Home' Hospitality Business : HB NOV 2016 Contents H
ospitality is ever ywhere, even in prison. On café site visits
to Auckland Prison (for merly Paremoremo), the Auckland
District Court and the Auckland Region Women’s
Cor rections Facility (ARWCF)in Manukau, I had a glimpse
of hospitality that few people see, and the exper ience was as pleasing –
if not more – as a visit to a good café on the ‘outside’.
The inmates chosen for hospitality roles are low r isk, due for release,
and have ear ned privileges through good behaviour. While the work
is hard, involving long hours on top of the offenders’ other duties, it’s
a golden opportunity. Café roles can be ‘outside the wire’ too, in the
community and under supervision, where inmates integrate with the
public and gain confidence.
First call was a container café at Auckland Prison north of the city
at Paremoremo. The canteen overlooks the site of the new maximum-
secur ity prison under construction and due for completion at the end
of 2017.This facility will be state of the art and the kitchens prison-
operated and staffed by inmates. The kitchens will provide opportunities
for offenders to pick up new skills and qualifications in cooking and
hospitality, while prepar ing meals for a total of up to 860 prisoners.
The new prison site has already given inmates the chance to gain
hospitality skills quickly.With about 1000 construction workers on-site
ever y day, a good number visit the café wanting hearty food and decent
coffee, and they’re getting it too.
One café worker we’ll call ‘Paul’ already knew how to cook but learning
to bake has been a revelation. He’s a natural and keen to bake a cake for his
girlfriend when he’s released, “I look forward to coming here every day, for
work and the people contact – it gives you more confidence.”
A sportsman in his for mer life, working outside the wire offered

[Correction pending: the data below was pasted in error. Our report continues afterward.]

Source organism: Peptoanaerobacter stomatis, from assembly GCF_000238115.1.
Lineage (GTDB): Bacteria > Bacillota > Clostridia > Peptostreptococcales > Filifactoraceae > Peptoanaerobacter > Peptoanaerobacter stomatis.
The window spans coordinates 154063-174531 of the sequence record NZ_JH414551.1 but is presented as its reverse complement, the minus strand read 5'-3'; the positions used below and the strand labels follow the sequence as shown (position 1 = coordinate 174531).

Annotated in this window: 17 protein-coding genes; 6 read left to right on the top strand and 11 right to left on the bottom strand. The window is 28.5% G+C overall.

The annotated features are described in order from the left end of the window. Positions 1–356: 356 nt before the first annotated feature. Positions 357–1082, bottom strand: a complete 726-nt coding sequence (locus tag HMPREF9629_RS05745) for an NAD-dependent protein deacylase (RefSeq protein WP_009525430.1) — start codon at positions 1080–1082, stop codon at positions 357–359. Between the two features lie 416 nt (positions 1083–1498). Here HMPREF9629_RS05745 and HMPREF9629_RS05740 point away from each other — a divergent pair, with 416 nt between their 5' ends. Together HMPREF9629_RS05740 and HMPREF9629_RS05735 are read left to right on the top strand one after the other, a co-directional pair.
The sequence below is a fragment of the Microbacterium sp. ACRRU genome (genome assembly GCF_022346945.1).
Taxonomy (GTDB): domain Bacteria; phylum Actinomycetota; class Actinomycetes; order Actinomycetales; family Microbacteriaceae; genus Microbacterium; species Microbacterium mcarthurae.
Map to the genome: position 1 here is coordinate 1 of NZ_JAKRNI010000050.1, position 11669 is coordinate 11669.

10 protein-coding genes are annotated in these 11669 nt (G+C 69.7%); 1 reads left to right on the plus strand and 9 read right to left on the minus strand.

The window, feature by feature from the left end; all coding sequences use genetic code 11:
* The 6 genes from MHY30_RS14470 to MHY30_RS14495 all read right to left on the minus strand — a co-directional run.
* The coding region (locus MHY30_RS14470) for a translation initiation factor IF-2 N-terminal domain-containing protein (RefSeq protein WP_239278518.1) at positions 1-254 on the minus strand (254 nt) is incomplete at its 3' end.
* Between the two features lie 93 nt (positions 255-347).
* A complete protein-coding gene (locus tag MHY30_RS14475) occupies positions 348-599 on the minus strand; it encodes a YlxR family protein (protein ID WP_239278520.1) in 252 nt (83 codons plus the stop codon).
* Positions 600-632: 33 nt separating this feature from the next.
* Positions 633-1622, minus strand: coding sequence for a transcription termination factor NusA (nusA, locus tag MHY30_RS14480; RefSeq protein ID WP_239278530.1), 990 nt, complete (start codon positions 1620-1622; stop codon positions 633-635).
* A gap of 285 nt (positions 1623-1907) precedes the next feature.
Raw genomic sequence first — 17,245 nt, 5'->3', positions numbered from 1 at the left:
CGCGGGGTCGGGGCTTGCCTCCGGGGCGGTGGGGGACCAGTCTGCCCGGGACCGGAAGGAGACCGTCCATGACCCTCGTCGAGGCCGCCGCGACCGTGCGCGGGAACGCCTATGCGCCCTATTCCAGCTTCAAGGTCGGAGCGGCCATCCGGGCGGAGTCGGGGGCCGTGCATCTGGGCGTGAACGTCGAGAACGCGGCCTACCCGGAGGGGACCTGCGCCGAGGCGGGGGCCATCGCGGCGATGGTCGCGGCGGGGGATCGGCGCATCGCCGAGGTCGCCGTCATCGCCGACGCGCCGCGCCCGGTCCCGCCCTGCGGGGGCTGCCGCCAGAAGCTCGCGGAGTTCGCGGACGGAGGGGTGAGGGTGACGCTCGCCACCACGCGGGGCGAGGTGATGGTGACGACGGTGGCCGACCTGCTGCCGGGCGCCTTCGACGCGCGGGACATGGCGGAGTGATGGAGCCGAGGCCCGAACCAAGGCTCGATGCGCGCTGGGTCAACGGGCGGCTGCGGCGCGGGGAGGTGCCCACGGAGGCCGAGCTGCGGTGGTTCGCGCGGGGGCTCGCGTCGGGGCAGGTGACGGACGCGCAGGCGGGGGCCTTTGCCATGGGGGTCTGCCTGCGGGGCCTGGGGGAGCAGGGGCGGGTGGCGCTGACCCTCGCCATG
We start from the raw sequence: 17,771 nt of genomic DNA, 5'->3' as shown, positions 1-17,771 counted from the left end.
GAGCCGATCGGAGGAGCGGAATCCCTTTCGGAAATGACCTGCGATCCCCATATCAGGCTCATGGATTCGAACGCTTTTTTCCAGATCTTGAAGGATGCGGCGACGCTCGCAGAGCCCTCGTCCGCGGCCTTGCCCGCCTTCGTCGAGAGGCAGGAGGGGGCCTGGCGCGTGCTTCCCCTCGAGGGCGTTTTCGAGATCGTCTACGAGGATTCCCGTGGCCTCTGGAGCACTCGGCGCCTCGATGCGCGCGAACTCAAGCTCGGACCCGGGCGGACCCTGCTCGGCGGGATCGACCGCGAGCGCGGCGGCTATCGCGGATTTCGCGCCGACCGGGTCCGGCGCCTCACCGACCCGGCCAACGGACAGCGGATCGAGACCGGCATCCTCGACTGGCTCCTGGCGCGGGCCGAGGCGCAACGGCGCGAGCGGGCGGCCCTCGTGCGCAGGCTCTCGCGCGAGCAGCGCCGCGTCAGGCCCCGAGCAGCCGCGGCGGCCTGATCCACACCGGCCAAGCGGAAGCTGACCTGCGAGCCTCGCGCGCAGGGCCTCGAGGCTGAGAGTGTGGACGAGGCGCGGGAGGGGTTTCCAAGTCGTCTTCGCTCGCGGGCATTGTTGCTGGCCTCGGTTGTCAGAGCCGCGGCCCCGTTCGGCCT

‘Paul’ possibilities and encouraged him to have a dream. Buzzing from
newly acquired hospo skills, he thought he’d find work in the industry,
but getting to know a building-site manager he has secured a position
in construction when he’s released.
‘Kevin’ worked in construction before his imprisonment in Mt
Eden Cor rections Facility (MECF), where he eventually ran the café.
Good coffee was his revelation, having only ever tried instant. Proud
of his new-found bar ista skills (making 100 coffees in record time for
an event), he wants to be his own boss and with his father’s help, buy a
truck and make great coffee for his customers every day.
Next stop, the Auckland District Court café where ARWCF hospitality
instructor and ServiceIQ course assessor, Erin Aldridge – formerly a chef
and instructor at Pacific International Hotel Management School Ltd
(PIHMS) – supervises inmates from the women’s prison.
The café opened in 2014 and on any given day the women cook
for and serve approximately 250 courtroom staff and professionals. The
women’s days are long.They’re up at 5am to travel into town for a 7am
start, and they finish at 3pm. But it’s a win-win situation: the women
gain exper ience, confidence and self-esteem, while café customers are
contributing to another’s person’s second chance.
Petite and gentle, Erin guides her staff like an angel on a mission, but
she’s no soft touch, “It’s their job to come up with the daily specials and
put them all together with my help.They’re employees and I expect
them to work.
“Their café exper ience gives the women more options. They
leave with appropriate NZQA-accredited qualifications and a sense
CORRECTIONS WANTS YOU
The Department of Corrections is looking for people with hospitality
experience keen to share their knowledge with groups in prison.
Positions in the industry are needed too for qualified, low-risk, and
recently released hospitality workers keen to reintegrate back into
the community. If you can help, please call Julie Wilson, Corrections’
National Manager, Employer Partnerships on 04 462 8347
Hospitality Business went to prison twice in one day recently, calling at three cafés run by Corrections (two on-site
and one off-site) and met the workers there: low-risk, soon-to-be-released prisoners who are picking up hospitality
skills on the job. Each site offers ServiceIQ unit standards, so inmates can walk out the prison gates with an industry-
related qualification and hope for the future. To keep their hopes alive, though, these people need jobs.
BY JES MAGILL
26 | November 2016 | Hospitality BUSINESS
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